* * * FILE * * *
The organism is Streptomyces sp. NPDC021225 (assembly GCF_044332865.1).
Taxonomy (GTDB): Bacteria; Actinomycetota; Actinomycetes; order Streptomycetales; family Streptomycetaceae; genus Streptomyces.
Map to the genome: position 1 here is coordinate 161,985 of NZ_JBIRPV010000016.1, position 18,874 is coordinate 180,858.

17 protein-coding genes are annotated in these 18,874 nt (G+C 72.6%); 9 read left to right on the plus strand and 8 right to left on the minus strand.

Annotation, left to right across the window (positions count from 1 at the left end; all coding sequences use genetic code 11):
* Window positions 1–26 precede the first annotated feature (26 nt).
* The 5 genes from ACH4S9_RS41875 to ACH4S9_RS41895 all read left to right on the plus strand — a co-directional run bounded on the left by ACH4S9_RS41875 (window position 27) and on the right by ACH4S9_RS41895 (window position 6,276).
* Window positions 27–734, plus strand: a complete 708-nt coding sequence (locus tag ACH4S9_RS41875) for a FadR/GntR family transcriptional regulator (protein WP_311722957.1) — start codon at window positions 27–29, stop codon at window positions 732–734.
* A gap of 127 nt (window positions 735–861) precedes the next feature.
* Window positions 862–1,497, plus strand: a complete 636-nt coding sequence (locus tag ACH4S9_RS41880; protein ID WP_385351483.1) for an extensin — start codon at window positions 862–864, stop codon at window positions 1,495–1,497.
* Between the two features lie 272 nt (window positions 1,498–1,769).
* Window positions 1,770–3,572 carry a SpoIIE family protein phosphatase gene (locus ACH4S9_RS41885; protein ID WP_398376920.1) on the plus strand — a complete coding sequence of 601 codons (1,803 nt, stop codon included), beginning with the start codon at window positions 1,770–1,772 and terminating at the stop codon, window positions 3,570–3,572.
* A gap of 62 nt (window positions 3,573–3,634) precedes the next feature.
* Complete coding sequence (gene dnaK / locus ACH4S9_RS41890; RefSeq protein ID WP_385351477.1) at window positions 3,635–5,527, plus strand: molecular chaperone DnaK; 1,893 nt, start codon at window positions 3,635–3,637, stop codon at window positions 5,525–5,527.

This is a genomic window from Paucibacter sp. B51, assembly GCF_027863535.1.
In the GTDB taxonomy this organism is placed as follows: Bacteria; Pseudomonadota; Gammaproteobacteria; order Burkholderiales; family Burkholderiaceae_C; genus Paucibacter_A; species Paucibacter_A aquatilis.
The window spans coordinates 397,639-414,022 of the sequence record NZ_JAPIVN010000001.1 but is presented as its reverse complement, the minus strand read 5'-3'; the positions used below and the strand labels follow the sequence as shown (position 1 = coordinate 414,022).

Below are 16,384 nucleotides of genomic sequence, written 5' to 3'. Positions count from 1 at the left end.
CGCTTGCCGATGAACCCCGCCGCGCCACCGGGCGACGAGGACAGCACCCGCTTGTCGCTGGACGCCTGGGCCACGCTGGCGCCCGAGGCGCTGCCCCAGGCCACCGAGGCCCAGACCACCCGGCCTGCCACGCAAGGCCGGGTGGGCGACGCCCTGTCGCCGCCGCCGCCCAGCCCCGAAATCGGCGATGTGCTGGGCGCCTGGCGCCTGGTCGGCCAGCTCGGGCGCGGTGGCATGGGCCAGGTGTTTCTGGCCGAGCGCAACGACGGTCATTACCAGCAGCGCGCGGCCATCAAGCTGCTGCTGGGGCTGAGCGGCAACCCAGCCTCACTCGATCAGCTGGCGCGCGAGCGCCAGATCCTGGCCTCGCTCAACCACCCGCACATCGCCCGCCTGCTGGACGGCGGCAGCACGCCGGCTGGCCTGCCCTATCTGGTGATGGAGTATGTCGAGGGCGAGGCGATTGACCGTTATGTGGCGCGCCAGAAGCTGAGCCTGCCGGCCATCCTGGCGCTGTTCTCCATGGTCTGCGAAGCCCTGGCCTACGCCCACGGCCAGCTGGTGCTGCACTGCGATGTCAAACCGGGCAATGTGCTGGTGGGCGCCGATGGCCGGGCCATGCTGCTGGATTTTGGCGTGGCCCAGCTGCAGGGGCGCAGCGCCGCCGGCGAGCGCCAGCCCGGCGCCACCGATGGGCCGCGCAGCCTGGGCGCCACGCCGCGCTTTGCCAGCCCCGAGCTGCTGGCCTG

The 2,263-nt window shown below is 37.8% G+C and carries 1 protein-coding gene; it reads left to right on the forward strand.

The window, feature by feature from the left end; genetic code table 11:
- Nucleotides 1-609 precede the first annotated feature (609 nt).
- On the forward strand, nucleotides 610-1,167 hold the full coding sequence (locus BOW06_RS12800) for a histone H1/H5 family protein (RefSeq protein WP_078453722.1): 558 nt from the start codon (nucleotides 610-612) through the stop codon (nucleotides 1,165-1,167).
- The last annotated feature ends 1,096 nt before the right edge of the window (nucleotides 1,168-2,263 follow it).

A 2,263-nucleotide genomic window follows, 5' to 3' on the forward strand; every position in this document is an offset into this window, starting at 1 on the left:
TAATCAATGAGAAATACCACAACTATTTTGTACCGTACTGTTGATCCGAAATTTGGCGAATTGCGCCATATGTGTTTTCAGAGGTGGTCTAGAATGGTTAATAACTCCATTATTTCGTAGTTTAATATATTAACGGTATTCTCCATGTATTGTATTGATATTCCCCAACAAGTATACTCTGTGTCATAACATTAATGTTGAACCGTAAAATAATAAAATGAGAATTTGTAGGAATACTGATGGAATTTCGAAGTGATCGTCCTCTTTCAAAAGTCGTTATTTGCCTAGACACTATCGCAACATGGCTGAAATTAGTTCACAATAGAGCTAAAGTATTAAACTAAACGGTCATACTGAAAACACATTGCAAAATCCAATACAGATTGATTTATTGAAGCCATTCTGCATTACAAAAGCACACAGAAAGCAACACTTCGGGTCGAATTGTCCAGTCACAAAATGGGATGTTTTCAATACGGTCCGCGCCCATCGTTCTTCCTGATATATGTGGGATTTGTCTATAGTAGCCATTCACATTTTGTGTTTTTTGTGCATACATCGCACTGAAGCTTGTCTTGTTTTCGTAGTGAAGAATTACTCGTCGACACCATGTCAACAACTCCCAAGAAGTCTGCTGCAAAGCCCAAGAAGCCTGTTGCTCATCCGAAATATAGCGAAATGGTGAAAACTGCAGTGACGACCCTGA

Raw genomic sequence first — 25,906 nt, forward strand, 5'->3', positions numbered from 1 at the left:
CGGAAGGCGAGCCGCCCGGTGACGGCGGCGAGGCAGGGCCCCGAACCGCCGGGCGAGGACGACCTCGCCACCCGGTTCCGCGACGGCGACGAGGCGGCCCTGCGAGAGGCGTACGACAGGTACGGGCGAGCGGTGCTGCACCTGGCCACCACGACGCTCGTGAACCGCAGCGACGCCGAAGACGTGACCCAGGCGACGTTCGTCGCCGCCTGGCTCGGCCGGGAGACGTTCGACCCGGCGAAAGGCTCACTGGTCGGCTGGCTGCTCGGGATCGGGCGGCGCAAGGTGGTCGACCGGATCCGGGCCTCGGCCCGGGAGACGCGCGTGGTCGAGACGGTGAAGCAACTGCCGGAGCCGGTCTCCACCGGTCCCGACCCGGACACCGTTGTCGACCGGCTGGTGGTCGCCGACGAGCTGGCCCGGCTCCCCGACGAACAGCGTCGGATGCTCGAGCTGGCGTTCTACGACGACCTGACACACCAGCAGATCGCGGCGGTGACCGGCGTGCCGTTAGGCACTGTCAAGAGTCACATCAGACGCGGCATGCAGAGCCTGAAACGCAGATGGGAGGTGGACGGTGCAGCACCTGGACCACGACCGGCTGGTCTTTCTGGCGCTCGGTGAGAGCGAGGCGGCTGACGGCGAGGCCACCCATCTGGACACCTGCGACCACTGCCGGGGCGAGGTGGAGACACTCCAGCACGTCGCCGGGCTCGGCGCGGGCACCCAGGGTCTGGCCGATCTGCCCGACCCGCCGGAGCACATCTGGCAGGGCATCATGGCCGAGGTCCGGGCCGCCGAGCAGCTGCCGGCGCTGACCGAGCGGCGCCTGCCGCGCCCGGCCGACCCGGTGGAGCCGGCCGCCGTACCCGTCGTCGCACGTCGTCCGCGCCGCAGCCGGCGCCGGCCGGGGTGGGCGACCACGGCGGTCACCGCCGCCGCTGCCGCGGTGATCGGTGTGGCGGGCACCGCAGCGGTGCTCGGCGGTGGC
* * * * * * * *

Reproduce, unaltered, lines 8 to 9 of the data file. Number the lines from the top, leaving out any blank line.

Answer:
* Window positions 27–734, plus strand: a complete 708-nt coding sequence (locus tag ACH4S9_RS41875) for a FadR/GntR family transcriptional regulator (protein WP_311722957.1) — start codon at window positions 27–29, stop codon at window positions 732–734.
* A gap of 127 nt (window positions 735–861) precedes the next feature.